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With spacewalk completed, astronauts will spend Wednesday preparing to rewire station

Anyone who’s ever tried to fold a well-used map can probably relate to the challenge Discovery astronauts face in the next phase of their mission.

After a successful first spacewalk, the crew aboard the space shuttle was set to spend much of Wednesday preparing to rewire the international space station, one of their most important tasks.

One of the station’s solar panels needs to be retracted to make room for another panel that will begin rotating for the first time after the rewiring takes place. The panels follow the sun’s movement to maximize the amount of power they can generate for the orbiting space lab.

Retracting a solar array isn’t easy: it can lose its original flatness, just like a once-crisply folded map after it’s been spread out on a car’s dashboard. NASA managers are wary about putting too much pressure on the array while trying to get it back in its box.

“A map never goes back to the way you bought it. It just doesn’t,” said John Curry, NASA’s lead flight director for the space station.

Though NASA has developed contingency plans for various scenarios, managers aren’t sure how the process will play out.

The rewiring is a vital step in the growth of the space station. Reconfiguring the power system will give the station the capability to provide electricity to laboratories that will be added to the structure in upcoming years.

Discovery’s astronauts have already completed one of the main tasks on the 12-day mission. Spacewalkers Robert Curbeam and Christer Fuglesang, along with robotic arm controllers Joan Higginbotham and Sunita Williams, installed a 2-ton, $11-million addition to the space station truss.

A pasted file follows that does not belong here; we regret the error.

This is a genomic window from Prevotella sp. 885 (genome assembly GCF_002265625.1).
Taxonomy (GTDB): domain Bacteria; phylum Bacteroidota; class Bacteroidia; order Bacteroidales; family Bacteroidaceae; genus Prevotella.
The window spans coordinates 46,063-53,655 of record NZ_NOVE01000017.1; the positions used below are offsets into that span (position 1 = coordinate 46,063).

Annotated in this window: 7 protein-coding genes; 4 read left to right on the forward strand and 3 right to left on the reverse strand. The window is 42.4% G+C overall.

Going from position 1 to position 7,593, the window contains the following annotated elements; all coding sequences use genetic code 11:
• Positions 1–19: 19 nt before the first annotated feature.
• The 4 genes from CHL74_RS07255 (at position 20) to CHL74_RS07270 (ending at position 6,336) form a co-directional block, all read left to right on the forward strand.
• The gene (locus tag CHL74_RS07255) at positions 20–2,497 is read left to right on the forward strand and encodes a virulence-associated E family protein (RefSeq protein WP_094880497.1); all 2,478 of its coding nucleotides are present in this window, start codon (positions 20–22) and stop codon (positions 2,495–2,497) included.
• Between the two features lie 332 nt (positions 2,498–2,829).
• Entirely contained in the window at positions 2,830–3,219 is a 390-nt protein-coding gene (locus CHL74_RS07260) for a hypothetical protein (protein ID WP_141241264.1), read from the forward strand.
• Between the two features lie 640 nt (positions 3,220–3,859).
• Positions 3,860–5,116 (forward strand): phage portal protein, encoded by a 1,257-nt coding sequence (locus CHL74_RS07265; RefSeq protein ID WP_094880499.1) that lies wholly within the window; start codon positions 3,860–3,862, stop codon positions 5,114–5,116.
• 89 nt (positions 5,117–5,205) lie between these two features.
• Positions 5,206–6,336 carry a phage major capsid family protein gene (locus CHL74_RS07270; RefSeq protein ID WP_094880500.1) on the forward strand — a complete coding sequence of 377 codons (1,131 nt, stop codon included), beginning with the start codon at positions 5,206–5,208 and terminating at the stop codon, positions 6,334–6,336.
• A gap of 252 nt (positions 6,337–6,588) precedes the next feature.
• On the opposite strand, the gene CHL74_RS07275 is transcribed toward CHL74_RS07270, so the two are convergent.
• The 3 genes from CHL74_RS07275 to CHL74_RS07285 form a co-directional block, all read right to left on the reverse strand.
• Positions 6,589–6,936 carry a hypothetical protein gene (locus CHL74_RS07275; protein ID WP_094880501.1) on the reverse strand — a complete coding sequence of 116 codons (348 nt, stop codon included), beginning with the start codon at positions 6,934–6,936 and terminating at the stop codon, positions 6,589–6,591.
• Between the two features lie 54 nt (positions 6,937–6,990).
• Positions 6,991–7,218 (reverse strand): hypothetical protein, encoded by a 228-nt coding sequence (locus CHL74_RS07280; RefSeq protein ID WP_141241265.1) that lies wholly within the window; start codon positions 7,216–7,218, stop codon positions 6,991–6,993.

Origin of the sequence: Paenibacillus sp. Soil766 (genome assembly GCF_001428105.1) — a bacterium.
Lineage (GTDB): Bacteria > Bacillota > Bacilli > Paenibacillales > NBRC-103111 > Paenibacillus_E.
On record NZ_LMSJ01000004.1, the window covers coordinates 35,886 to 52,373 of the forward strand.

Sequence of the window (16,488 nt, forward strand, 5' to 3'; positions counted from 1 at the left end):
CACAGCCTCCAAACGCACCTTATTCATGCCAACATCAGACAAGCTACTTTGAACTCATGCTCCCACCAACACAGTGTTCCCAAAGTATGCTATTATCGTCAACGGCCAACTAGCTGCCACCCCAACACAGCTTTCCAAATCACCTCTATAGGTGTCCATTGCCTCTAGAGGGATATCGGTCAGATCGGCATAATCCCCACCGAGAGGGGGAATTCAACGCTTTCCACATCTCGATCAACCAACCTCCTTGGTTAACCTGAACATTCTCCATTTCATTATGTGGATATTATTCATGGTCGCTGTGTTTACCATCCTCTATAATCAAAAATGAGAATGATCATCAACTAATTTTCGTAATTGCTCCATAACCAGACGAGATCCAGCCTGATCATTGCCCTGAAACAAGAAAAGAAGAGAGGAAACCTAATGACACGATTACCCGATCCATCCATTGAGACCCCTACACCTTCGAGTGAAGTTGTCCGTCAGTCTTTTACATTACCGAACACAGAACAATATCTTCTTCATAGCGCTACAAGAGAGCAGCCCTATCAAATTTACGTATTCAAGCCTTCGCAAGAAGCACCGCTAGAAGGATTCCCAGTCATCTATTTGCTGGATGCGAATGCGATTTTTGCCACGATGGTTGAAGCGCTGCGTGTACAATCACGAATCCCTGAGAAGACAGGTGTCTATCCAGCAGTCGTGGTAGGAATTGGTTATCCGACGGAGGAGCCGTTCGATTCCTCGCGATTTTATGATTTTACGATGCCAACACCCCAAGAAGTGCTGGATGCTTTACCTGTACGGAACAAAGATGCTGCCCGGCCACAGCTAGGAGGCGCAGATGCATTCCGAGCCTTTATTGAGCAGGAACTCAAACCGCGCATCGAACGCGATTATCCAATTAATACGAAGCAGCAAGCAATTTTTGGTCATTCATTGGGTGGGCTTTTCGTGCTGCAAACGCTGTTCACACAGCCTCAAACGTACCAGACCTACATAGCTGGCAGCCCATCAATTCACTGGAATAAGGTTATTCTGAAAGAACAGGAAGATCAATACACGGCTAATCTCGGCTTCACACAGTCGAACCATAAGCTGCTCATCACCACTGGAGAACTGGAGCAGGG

Williams has also officially replaced German astronaut Thomas Reiter to become the newest space station resident. Reiter will return with the Discovery crew after a five-month stay in space.

Two more spacewalks, scheduled for Thursday and Saturday, will be dedicated to rewiring the station from the current temporary power system to the permanent one.

“This is a major milestone for the program,” Curry said.

The array to be retracted has been part of the station’s temporary power system. It will be moved to its permanent position on a later shuttle mission.

Also on Wednesday, NASA plans to fill cooling loops with ammonia. The pumps on those loops are scheduled to be turned on after the rewiring so the liquid can dissipate heat from electronics in the new power grid.

Discovery is scheduled to return to Earth on Dec. 21. NASA managers on Wednesday cleared the space craft for the flight back, saying dings on its left wing and belly were not of concern. The space agency has been particularly wary of damage to the shuttle’s heat shield since the Columbia disaster in 2003. A gash on that vehicle allowed hot gases to penetrate Columbia during its re-entry to Earth, killing the seven astronauts aboard.

On the Net:

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